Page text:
By Andrew Markel
of the toughest applications for brake pads are the Honda Accord and
Toyota Prius. Selecting the correct pad is critical not only for the
safety of the vehicle but the profitability of the shop you serve.
Honda: Seventh-Generation Accord Parts Selection
seventh-generation Honda Accord (2003-’08) and Acura TL are some of the
top-selling vehicles in the U.S. They have a very simple brake system
to service, but it can be prone to brake noise if the wrong parts are
The seventh-generation Accord brake system comes in two
flavors with two different rear brake systems. Systems are made by
either Akebono or Nissin. When ordering pads, make sure you have a VIN
and production date. Also, find out if the vehicle is equipped with ABS
and/or TCS. Some brake part electronic catalogs might ask for the trim
level. The smaller brake system came with 15-inch wheels and the larger
system came with 16-inch or larger wheels. But, some special editions
and later models violate these rules.
The DX model is the low-end of
the range and is equipped with the smaller front brakes and rear drums.
The EX version is the mid-range model and can have either brake system
depending on if it is equipped with 4-cylinder or V6. Also, the level
of ABS and stability control will determine if it is equipped with rear
disc brakes. The next trim level is the LX. These models typically have
the larger front brakes and rear disc brakes.
Don’t skimp on the brake pads
the Accords of this generation are designed to work with ceramic
friction formulations. It is critical that a similar friction materials
goes back on the vehicle. If an aggressive semi-metallic friction
material is used, more heat could be transferred to the caliper piston,
making it possible to boil the brake fluid. The problem becomes even
worse if you use a cheap brake pads set that does not include a set of
Don’t skip on the shims
Both the 4-cylinder and V6
brake systems have sophisticated shim sets that clip to a backing plate
rather than being glued or staked. This design creates a “boundary
layer” preventing vibrations from being transmitted to the caliper and
knuckle. All models use a two-piece shim on the front in-board pad as
Honda engineers use this design to stop the vibrations so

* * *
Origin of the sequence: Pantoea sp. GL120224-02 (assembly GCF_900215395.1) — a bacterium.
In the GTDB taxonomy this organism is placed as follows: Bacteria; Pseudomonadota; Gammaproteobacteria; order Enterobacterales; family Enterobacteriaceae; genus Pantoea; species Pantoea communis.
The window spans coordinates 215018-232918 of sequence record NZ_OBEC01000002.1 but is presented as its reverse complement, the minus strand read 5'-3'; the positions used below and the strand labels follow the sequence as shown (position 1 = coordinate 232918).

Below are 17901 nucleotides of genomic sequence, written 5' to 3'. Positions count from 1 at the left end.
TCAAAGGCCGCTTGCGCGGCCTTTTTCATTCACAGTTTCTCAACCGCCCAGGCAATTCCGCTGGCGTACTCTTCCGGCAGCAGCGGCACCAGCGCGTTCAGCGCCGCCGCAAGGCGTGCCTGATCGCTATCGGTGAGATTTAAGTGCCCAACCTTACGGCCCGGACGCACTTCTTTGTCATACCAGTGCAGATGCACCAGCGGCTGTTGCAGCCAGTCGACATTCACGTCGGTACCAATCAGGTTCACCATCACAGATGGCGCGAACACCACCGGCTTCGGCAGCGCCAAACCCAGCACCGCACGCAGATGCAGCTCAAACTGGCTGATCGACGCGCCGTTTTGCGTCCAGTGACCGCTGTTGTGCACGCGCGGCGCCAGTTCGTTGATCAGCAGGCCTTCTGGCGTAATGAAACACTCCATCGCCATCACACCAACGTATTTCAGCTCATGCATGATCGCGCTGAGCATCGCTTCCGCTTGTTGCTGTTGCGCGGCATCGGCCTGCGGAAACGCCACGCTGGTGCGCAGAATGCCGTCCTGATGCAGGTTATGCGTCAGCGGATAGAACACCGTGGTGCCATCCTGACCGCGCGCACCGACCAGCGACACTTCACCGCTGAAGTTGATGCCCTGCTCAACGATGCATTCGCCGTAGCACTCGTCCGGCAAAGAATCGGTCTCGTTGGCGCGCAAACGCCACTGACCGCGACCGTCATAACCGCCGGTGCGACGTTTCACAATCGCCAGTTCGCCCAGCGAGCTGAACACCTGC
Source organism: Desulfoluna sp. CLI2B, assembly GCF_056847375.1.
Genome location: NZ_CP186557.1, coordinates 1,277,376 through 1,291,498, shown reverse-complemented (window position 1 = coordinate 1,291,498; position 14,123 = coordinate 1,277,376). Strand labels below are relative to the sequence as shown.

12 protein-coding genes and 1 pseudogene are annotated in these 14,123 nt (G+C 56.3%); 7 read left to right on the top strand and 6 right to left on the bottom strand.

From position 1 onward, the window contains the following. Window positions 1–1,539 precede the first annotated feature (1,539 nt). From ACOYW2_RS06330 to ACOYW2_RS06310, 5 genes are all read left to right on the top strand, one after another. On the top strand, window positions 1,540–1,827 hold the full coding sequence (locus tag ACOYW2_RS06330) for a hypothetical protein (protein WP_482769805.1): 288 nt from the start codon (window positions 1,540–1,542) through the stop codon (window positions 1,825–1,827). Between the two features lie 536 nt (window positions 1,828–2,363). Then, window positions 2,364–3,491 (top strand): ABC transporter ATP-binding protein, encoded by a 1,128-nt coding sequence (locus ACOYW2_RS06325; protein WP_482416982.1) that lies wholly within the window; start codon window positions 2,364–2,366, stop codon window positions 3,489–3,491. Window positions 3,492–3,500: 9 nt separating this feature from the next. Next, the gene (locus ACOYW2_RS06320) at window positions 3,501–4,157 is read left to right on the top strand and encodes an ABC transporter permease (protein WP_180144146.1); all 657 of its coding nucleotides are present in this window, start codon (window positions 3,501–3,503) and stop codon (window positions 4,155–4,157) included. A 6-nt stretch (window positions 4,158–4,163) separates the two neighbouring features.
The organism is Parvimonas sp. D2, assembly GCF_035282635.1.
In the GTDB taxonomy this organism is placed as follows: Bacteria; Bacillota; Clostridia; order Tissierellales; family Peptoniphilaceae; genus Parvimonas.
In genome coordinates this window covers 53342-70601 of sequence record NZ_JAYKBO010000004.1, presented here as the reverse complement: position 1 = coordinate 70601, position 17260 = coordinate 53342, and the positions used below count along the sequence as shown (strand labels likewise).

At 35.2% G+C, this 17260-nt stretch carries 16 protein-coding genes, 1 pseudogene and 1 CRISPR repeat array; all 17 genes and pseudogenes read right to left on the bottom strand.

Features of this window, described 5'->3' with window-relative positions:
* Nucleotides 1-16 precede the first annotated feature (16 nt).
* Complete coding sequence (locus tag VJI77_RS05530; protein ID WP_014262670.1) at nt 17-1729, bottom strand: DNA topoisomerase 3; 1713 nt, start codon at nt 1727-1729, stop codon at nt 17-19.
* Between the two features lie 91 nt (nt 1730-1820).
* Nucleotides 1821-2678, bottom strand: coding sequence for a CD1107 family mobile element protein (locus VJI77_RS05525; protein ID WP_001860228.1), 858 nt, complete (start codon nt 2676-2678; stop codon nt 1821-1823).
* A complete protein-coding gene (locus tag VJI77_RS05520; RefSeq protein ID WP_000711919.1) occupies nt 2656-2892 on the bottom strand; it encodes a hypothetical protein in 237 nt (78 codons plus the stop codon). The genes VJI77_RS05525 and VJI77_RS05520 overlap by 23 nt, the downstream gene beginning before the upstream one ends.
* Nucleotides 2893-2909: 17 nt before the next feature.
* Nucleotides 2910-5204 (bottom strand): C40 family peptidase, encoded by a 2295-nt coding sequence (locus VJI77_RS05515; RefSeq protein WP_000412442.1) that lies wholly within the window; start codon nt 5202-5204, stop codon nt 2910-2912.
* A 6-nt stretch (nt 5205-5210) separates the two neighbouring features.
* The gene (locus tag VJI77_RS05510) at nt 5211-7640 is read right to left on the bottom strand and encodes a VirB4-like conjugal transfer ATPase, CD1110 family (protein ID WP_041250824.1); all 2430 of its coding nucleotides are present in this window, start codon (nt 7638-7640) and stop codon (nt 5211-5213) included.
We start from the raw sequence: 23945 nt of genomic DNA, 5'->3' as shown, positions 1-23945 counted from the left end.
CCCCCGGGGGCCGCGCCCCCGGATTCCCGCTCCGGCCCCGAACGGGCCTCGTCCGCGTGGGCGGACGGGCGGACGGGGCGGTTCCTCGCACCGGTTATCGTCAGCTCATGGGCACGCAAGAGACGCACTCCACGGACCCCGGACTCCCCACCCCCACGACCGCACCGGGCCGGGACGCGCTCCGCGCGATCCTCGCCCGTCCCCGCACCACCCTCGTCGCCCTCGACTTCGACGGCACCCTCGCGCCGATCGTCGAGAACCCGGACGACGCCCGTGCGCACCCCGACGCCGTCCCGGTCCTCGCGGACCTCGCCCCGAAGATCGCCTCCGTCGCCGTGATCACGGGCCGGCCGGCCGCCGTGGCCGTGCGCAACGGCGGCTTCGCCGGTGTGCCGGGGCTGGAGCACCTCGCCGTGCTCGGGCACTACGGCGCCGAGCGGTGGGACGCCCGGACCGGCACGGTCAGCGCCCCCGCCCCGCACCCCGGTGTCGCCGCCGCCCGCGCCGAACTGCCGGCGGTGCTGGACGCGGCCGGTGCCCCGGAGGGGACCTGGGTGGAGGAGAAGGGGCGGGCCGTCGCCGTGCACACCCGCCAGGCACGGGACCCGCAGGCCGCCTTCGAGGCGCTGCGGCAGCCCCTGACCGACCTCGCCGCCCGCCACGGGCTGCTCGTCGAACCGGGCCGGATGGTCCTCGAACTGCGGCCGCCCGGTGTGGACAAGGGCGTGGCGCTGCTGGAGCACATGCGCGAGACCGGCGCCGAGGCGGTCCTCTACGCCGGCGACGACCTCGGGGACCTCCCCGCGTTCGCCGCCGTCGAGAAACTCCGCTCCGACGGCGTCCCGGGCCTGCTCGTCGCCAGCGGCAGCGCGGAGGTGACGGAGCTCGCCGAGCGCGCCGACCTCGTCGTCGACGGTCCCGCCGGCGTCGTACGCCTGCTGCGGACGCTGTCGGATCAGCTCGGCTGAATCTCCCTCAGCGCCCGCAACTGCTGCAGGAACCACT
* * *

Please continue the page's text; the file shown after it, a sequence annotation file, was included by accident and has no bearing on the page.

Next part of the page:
Honda can use a lighter caliper and knuckle to increase gas mileage and
improve ride quality. If you think you can out-engineer a bunch of
Honda engineers with a cheap shim and tube of brake lube, you may have
a comeback in your future.
Prius: 70,000-mile brake pad?
is not uncommon to find a Prius with 70,000 or 100,000 miles on the
original set of pads. This is due to regenerative braking creating the
majority of braking force. But, this does not mean that other
components, like hardware and rubber seals/boots, can’t fail sooner.
Prius has unique requirements for the brake system. On 2001-2004
models, the hydraulic brakes were not used until the vehicle was below
7 mph or if the vehicle had to make a hard stop.
The majority of the
time, the pads never reached conventional operating temperatures and
corrosion could occur between the backing plate and friction material
due to the fact that the pads never dried out. On some vehicles, the
corrosion between the friction material and backing plate would cause a
Always use a high-quality pad for the Prius and
other hybrid applications to avoid problems. It is not a question of
better performance. It is a question of quality and engineering.
it is impossible to perform a conventional break-in/bedding procedure
on the test drive, make sure the manufacturer promises excellent
performance right out of the box. Also, applying a non-direction finish
with a ball hone will help the new pads evenly deposit a layer of
friction material to the new rotor.